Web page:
My first Tube amp?

Discussion in 'Amps and Cabs' started by GonzaU2, May 24, 2015.

  1. GonzaU2

    GonzaU2 Member

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    Well, little by little I'm upgrading my gear. First I bought a Fender Strat MIM (Had an American Tele, but didn't quite like Teles) and I upgraded it with new wires and a set of Fat Shop 50's. Then I sold my HD500 and bough a BCB-60 and 7 pedals, and recently changed the Boss SD-1 with a Ibanez TS-9. So now, my next step is the amplifier. I'm not in a rush, for the moment I have an Orange Crush PiX 35W and it is working perfectly, but I guess somewhen in the near future I'll want to change it.

    First of all: I want this amp for rehearsal (no mic' up the speaker) and for gigs (with mic' up the speaker), so it has to be loud enough for rehearsal with a drummer and a bass player (we play Pop/Rock/Indie so they're not really loud).

    So I've been looking around and I don't really know what to do. Let's say I have a budget of 600-700$ (around 500-600€), and I have a couple of things in mind. I like the Orange Crush CR60, just because I love my Orange 35W, how it looks and how it sounds (great clean tone), but the truth is that I have plenty of power with my current Crush 35W (and I mean it, I have PLENTY of power, the volume is at 4/12 and the gain at 9/12 and I'm louder than the bass player and the drummer), so I don't see the point in buying a new amp just because is bigger (with a 12' inch speaker instead of my current 10' speaker) when my current amp is loud enough.

    Then, the next question is, if I'm not getting a bigger solid-state amp just because my current one is good enough for me, should I get my first tube amp? After 10 years playing, maybe it's time... But they're SO expensive, and I'm worried about the tubes, I've seen the tubes aren't really expensive and I guess it'd be easy to replace them, but how long do they last?

    I've seen two tubes amp that I really like/love, the Fender Blues Junior III and the Vox AC15C1. They both have a 12' speaker and cost almost the same (Vox a 'lil bit more). I'm basically looking for a GREAT CLEAN TONE, only clean tone, and I think Fender is gonna be better for that, it doesn't have a dirty channel, but I'm worried (with both amps) that they're not going to be loud enough and I'm going to endanger the tubes/speaker when rehearsing. So I guess my question is: are 15W with these tubes amp enough for rehearsal?

    Also, the amp that I'll buy needs to have reverb, although most of them include this so I'm not worried about that.

    Sorry for such a long thread and forgive my english, I'm writing from Spain!
     
    Last edited: May 24, 2015
  2. DaveKS

    DaveKS Member

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    Vht 12/20 non RT and add a reverb pedal, your current amp is just digital reverb so same as running a reverb pedal anyway.

    If your running SS orange at 4vol. 15-20w of tube amp is plenty. Nice about 12/20 is you can run stock 6v6 at 12w or flip switch, pop in a pair of tad 6l6wgc and you'll be running at 20w with more clean headroom. Amp is designed as a clean pedal platform with a real tube effects loop.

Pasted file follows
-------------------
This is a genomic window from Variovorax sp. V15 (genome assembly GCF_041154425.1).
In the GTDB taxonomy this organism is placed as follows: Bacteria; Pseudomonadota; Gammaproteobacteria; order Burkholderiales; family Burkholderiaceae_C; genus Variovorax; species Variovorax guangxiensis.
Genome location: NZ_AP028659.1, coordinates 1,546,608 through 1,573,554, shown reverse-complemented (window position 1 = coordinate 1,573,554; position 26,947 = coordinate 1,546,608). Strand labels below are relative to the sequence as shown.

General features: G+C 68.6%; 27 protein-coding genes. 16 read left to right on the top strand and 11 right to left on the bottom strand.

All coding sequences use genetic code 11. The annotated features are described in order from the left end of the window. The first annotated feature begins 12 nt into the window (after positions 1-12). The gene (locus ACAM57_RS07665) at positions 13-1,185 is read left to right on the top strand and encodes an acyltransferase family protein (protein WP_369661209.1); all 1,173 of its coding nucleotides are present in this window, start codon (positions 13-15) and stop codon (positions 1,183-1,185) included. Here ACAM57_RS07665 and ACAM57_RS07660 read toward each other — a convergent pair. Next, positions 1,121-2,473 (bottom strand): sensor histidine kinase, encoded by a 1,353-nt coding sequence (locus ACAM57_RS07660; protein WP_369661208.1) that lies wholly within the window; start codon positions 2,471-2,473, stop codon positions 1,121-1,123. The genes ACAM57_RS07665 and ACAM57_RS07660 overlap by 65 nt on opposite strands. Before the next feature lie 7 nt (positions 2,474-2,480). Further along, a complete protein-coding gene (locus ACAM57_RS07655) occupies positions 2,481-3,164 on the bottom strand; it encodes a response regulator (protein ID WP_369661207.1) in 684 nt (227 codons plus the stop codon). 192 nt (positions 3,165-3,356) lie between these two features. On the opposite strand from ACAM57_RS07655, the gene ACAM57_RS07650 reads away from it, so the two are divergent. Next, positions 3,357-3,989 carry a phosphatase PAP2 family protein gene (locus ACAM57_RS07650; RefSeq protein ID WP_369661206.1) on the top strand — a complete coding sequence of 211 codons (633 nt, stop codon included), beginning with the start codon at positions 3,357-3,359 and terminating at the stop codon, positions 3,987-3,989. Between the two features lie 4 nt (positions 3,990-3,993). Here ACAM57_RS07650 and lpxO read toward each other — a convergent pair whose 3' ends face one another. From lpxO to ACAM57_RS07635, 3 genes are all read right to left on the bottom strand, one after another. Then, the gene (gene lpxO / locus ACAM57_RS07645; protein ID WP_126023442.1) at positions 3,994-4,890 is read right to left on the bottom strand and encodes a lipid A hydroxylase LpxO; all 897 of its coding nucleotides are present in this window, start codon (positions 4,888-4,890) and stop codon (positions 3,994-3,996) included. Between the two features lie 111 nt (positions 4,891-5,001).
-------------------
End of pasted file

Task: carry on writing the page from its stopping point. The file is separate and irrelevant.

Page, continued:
3. scott944

    scott944 Member

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    The only way for you to know what YOU like, it to go to some shops and play some stuff. Take your guitar to eliminate that as a variable. You could even take your Orange and A/B it against any potential replacement.
     
  4. AD1982

    AD1982 Member

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    Easy, Fender Hot Rod Deluxe. $400-500 used. Really good clean pedal platform. Put a Eminence Cannibus Rex in it and own it the rest of your life.
     
  5. garret

    garret Member

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    ^This.

    This type of topic typically gets responses on what other people like. The most important thing is what you like relative to the style of music you like to play.

    Play as many tube amps that you can before you make a purchase.
     
  6. Kestrel

    Kestrel Member

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    Hola GonzaU2. Bienvenidos al foro. Mis padres son españoles (de Canarias).

    Anyway, your English is perfectly fine.

    Now to your question. Let me first say this. If you're happy with the amplifier you have and the tone you're getting, then I see no reason to change.

    Going from a solid state amp to a decent 'tube' amp means you have to be ready for the maintenance associated with tube amps. That's the tradeoff for using technology that most people today consider obsolete.

    Solid state amps do not require valves and for the most part are not as fragile on the road as tube amps, so even though they lack the warmth and character of a tube amp, they do have their advantages.

    Changing tubes is not difficult, but how long they last depends on various factors. Their longevity can depend on how much you are using the amp. It can also depend on the amp itself (some amps burden their tubes more than others), and it can also depend on the luck of the draw with the tubes themselves. That's just the nature of vacuum tubes and is why it's always a good idea to keep spares in case they need to be replaced.

    You mentioned the Fender Blues Jr III and the Vox AC15C1. I have both those amps and I can tell you that a stock Blues Jr III will be the cleaner of the two at practice volumes. The stock AC15 will break up rather quickly as you crank the volume. At 15 watts they are loud enough to rehearse with, but not clean (unless you mic them).

    If you want a decent amount of clean headroom at louder volumes, I suggest going with an amp with higher output. The amp will cost more, but it's better to have more volume and not need it than to need it and not have it. Consider buying used, especially if money is a factor. Brand new is always nice, but you find way better deals buying used.